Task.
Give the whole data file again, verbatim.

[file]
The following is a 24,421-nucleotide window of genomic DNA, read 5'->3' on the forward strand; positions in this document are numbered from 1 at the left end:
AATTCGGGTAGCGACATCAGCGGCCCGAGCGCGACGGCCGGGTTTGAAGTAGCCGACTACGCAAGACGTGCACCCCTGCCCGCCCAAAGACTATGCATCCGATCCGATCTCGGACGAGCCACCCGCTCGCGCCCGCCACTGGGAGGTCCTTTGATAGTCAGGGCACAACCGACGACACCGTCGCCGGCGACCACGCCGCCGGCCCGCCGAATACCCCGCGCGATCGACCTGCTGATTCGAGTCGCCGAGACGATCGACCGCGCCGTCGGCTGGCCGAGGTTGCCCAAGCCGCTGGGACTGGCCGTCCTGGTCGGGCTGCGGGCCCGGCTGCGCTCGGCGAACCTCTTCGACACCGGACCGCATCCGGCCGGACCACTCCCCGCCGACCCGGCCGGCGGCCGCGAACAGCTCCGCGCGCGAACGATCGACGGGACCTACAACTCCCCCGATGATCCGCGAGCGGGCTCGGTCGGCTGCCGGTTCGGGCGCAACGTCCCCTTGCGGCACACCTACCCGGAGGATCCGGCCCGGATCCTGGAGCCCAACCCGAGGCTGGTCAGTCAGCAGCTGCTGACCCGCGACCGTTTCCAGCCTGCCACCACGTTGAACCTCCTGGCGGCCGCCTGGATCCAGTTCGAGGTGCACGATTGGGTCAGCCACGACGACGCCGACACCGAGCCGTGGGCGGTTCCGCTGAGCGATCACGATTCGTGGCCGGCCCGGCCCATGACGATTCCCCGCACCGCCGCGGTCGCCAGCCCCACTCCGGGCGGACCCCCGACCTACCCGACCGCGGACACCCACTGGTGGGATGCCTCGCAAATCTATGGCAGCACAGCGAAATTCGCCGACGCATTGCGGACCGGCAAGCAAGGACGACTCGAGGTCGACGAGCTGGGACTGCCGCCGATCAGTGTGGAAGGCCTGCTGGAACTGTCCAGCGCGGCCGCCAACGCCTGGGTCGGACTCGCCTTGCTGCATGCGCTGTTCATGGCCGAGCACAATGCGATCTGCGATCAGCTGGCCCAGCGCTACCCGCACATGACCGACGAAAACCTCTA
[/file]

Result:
The following is a 24,421-nucleotide window of genomic DNA, read 5'->3' on the forward strand; positions in this document are numbered from 1 at the left end:
AATTCGGGTAGCGACATCAGCGGCCCGAGCGCGACGGCCGGGTTTGAAGTAGCCGACTACGCAAGACGTGCACCCCTGCCCGCCCAAAGACTATGCATCCGATCCGATCTCGGACGAGCCACCCGCTCGCGCCCGCCACTGGGAGGTCCTTTGATAGTCAGGGCACAACCGACGACACCGTCGCCGGCGACCACGCCGCCGGCCCGCCGAATACCCCGCGCGATCGACCTGCTGATTCGAGTCGCCGAGACGATCGACCGCGCCGTCGGCTGGCCGAGGTTGCCCAAGCCGCTGGGACTGGCCGTCCTGGTCGGGCTGCGGGCCCGGCTGCGCTCGGCGAACCTCTTCGACACCGGACCGCATCCGGCCGGACCACTCCCCGCCGACCCGGCCGGCGGCCGCGAACAGCTCCGCGCGCGAACGATCGACGGGACCTACAACTCCCCCGATGATCCGCGAGCGGGCTCGGTCGGCTGCCGGTTCGGGCGCAACGTCCCCTTGCGGCACACCTACCCGGAGGATCCGGCCCGGATCCTGGAGCCCAACCCGAGGCTGGTCAGTCAGCAGCTGCTGACCCGCGACCGTTTCCAGCCTGCCACCACGTTGAACCTCCTGGCGGCCGCCTGGATCCAGTTCGAGGTGCACGATTGGGTCAGCCACGACGACGCCGACACCGAGCCGTGGGCGGTTCCGCTGAGCGATCACGATTCGTGGCCGGCCCGGCCCATGACGATTCCCCGCACCGCCGCGGTCGCCAGCCCCACTCCGGGCGGACCCCCGACCTACCCGACCGCGGACACCCACTGGTGGGATGCCTCGCAAATCTATGGCAGCACAGCGAAATTCGCCGACGCATTGCGGACCGGCAAGCAAGGACGACTCGAGGTCGACGAGCTGGGACTGCCGCCGATCAGTGTGGAAGGCCTGCTGGAACTGTCCAGCGCGGCCGCCAACGCCTGGGTCGGACTCGCCTTGCTGCATGCGCTGTTCATGGCCGAGCACAATGCGATCTGCGATCAGCTGGCCCAGCGCTACCCGCACATGACCGACGAAAACCTCTA